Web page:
Each New Year, people express their determination to drop unhelpful habits. While it generally proves easier to state the intent than to keep the resolution, the tradition points to both a widespread yearning to better ourselves and the conviction that it’s possible.
I share that conviction. But over many years, I’ve found that betterment comes less from noting human imperfections and striving to change them than from discerning a deeper perfection that actually defines us. Christian Science reveals that we are related to divine Love, God, as the very expression of Love’s perfection.
Grasping this doesn’t negate the need for our honest self-awareness but enhances its precision. Knowing what we truly are brings into sharp relief traits that don’t belong to that selfhood, impelling in turn our desire to relinquish those traits.
The same knowledge gives us the basis for relinquishing flaws. We can’t right our wrongs from a standpoint of believing that they define us. That’s like trying to run a race while shackled to the starting block. Christ Jesus’ unique life and remarkable healings evidenced the power of beginning from the opposite stance of knowing man’s all-glorious, God-reflecting identity.
Today we’re often encouraged to own our brokenness, even wear it as a badge of honor. But resigning ourselves to the belief that we are trapped by physical and mental ailments or moral flaws doesn’t appease the heart’s cry for freedom from all that isn’t true to our nature as God’s offspring.
There is, however, a brokenness that does lead to freedom. Conscious of his sins, the Psalmist lamented: “Create in me a clean heart, O God; and renew a right spirit within me…. The sacrifices of God are a broken spirit: a broken and a contrite heart, O God, thou wilt not despise” (Psalms 51:10, 17).
This brokenness is the penitent self-awareness that sacrifices the part-good/part-bad record of our humanhood for the understanding and acceptance of our solely good, spiritual identity. Step by step, this understanding lifts us out of our sins.
That’s what it achieved for King David, who wrote this psalm after the prophet Nathan helped him recognize the depth of his transgression in committing adultery with Bathsheba and conspiring to kill her husband. His lyrical lamentation shows his resolve to be restored to “the joy of [God’s] salvation” and upheld by God’s “free spirit” (verse 12) through turning to God to do the restoring.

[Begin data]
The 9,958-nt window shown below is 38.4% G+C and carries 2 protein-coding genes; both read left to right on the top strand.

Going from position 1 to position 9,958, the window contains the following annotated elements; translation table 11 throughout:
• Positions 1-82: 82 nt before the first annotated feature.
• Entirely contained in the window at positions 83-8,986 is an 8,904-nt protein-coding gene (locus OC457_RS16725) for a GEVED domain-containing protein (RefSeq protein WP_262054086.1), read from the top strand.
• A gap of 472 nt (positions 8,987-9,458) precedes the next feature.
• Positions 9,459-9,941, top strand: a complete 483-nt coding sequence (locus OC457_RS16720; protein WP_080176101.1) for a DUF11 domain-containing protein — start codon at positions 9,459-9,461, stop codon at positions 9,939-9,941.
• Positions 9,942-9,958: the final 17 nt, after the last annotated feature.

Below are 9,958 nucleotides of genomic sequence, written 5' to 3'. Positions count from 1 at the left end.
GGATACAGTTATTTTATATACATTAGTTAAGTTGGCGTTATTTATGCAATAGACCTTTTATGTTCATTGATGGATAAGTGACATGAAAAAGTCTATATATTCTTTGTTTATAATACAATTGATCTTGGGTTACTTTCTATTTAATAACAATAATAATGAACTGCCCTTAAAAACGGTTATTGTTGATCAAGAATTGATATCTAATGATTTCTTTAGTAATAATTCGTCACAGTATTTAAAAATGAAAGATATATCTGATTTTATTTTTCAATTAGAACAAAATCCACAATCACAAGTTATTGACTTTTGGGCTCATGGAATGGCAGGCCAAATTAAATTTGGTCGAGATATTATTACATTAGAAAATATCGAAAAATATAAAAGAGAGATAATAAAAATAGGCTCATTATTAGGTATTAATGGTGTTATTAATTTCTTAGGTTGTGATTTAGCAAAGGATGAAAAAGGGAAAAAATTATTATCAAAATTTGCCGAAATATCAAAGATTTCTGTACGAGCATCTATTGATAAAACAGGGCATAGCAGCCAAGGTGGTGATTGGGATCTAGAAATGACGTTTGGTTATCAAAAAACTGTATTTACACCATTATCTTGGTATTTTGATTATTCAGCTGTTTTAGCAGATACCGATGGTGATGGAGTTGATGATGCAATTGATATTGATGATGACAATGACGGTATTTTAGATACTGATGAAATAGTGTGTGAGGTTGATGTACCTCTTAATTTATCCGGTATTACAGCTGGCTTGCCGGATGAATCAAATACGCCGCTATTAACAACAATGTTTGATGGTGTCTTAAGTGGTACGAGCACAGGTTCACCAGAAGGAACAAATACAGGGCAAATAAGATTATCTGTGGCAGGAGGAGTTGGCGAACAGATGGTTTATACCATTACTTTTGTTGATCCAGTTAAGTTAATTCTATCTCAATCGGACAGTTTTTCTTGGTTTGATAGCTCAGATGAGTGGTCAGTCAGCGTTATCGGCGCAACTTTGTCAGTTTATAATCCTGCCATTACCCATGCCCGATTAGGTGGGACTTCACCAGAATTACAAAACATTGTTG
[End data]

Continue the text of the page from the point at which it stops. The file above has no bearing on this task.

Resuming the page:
Centuries later, Jesus showed how such restoration takes place. He recognized that a “clean heart” and “right spirit” are the intrinsic truth of everyone’s identity. His was a compassion beyond empathy, and he lifted others out of sickness and sin by seeing beyond the problem to their unbroken and unbreakable godly nature.
We can get better at more consistently bearing witness to the deeper, divine essence that defines us. True selfhood is continuously evolving within the infinite all-goodness of God. As Mary Baker Eddy, describes it, “God expresses in man the infinite idea forever developing itself, broadening and rising higher and higher from a boundless basis” (“Science and Health with Key to the Scriptures,” p. 258).
It’s this steady state of development and growth, then, that is our status quo as God’s idea, and every time we yield even slightly to this reality, we will see it expressed in moral and spiritual progress. Whatever our foibles or far worse flaws, awakening to this ever-expansive identity is finding the enduring Science of our being. The impact of grasping even a modicum of this Science, which is laid out in the Bible and Science and Health, is increasing freedom from distracting highs and depressing lows and a more consistently fulfilling and all-blessing life.
Making a New Year’s resolution and sticking to it can certainly yield helpful progress. Ultimately, though, there’s a more profound, divine call to each of us for an unspoken, ongoing resolve. We’re called to yield to God’s loving but firm demand to increasingly leave behind all that we seem to have learned and experienced of mortal existence – that is, to agree to disagree with all that tells us that we’re not one with God.
We are one with God. Our liberty from the traits that tell us differently comes as we see that the ever-developing, infinite idea “rising higher and higher” from its boundlessly good basis leaves no place for negative traits to enter, germinate, or fester. As we resolve to understand this spiritual reality, we hold to its truth not just for ourselves but for all, supporting our own and everybody’s openness to daily changing for the better.
By Tony Lobl
Adapted from an editorial published in the Dec. 26, 2022, issue of the Christian Science Sentinel.